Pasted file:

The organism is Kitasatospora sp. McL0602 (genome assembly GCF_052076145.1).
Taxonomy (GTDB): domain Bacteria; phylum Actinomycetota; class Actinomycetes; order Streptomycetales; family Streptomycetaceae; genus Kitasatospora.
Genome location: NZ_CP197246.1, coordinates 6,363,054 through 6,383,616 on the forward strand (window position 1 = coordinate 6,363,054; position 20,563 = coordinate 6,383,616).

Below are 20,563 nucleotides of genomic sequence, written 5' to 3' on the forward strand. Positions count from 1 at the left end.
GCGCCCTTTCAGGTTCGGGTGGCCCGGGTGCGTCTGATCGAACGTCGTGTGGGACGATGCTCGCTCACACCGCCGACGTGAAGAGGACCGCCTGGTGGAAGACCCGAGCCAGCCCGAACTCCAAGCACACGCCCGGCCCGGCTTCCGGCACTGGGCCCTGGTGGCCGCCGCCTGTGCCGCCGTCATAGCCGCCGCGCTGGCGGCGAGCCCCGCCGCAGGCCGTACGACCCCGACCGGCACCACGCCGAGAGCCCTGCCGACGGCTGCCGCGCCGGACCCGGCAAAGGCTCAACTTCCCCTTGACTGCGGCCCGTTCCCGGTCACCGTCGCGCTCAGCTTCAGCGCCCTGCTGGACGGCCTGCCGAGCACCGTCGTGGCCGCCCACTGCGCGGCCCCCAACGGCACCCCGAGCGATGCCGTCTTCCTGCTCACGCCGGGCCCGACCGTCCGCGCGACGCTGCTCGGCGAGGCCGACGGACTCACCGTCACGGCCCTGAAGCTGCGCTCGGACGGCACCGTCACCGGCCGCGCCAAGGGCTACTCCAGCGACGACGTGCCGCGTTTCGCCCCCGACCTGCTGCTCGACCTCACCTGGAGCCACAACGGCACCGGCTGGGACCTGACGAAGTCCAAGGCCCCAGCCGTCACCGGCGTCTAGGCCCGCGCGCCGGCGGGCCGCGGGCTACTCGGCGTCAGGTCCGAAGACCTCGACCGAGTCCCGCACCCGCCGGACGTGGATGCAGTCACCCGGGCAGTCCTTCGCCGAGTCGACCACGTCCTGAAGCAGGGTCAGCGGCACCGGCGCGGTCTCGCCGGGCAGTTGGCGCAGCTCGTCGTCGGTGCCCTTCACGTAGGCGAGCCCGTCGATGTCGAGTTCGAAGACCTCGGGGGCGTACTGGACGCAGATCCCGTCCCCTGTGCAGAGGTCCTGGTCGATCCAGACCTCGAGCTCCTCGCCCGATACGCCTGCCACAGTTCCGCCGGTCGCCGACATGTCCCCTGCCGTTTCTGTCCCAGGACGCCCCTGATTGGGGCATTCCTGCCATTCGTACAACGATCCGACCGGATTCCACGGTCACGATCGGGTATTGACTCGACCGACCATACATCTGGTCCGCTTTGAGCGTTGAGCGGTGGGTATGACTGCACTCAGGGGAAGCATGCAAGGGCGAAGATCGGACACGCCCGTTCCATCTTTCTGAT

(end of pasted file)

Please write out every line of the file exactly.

The organism is Kitasatospora sp. McL0602 (genome assembly GCF_052076145.1).
Taxonomy (GTDB): domain Bacteria; phylum Actinomycetota; class Actinomycetes; order Streptomycetales; family Streptomycetaceae; genus Kitasatospora.
Genome location: NZ_CP197246.1, coordinates 6,363,054 through 6,383,616 on the forward strand (window position 1 = coordinate 6,363,054; position 20,563 = coordinate 6,383,616).

Below are 20,563 nucleotides of genomic sequence, written 5' to 3' on the forward strand. Positions count from 1 at the left end.
GCGCCCTTTCAGGTTCGGGTGGCCCGGGTGCGTCTGATCGAACGTCGTGTGGGACGATGCTCGCTCACACCGCCGACGTGAAGAGGACCGCCTGGTGGAAGACCCGAGCCAGCCCGAACTCCAAGCACACGCCCGGCCCGGCTTCCGGCACTGGGCCCTGGTGGCCGCCGCCTGTGCCGCCGTCATAGCCGCCGCGCTGGCGGCGAGCCCCGCCGCAGGCCGTACGACCCCGACCGGCACCACGCCGAGAGCCCTGCCGACGGCTGCCGCGCCGGACCCGGCAAAGGCTCAACTTCCCCTTGACTGCGGCCCGTTCCCGGTCACCGTCGCGCTCAGCTTCAGCGCCCTGCTGGACGGCCTGCCGAGCACCGTCGTGGCCGCCCACTGCGCGGCCCCCAACGGCACCCCGAGCGATGCCGTCTTCCTGCTCACGCCGGGCCCGACCGTCCGCGCGACGCTGCTCGGCGAGGCCGACGGACTCACCGTCACGGCCCTGAAGCTGCGCTCGGACGGCACCGTCACCGGCCGCGCCAAGGGCTACTCCAGCGACGACGTGCCGCGTTTCGCCCCCGACCTGCTGCTCGACCTCACCTGGAGCCACAACGGCACCGGCTGGGACCTGACGAAGTCCAAGGCCCCAGCCGTCACCGGCGTCTAGGCCCGCGCGCCGGCGGGCCGCGGGCTACTCGGCGTCAGGTCCGAAGACCTCGACCGAGTCCCGCACCCGCCGGACGTGGATGCAGTCACCCGGGCAGTCCTTCGCCGAGTCGACCACGTCCTGAAGCAGGGTCAGCGGCACCGGCGCGGTCTCGCCGGGCAGTTGGCGCAGCTCGTCGTCGGTGCCCTTCACGTAGGCGAGCCCGTCGATGTCGAGTTCGAAGACCTCGGGGGCGTACTGGACGCAGATCCCGTCCCCTGTGCAGAGGTCCTGGTCGATCCAGACCTCGAGCTCCTCGCCCGATACGCCTGCCACAGTTCCGCCGGTCGCCGACATGTCCCCTGCCGTTTCTGTCCCAGGACGCCCCTGATTGGGGCATTCCTGCCATTCGTACAACGATCCGACCGGATTCCACGGTCACGATCGGGTATTGACTCGACCGACCATACATCTGGTCCGCTTTGAGCGTTGAGCGGTGGGTATGACTGCACTCAGGGGAAGCATGCAAGGGCGAAGATCGGACACGCCCGTTCCATCTTTCTGAT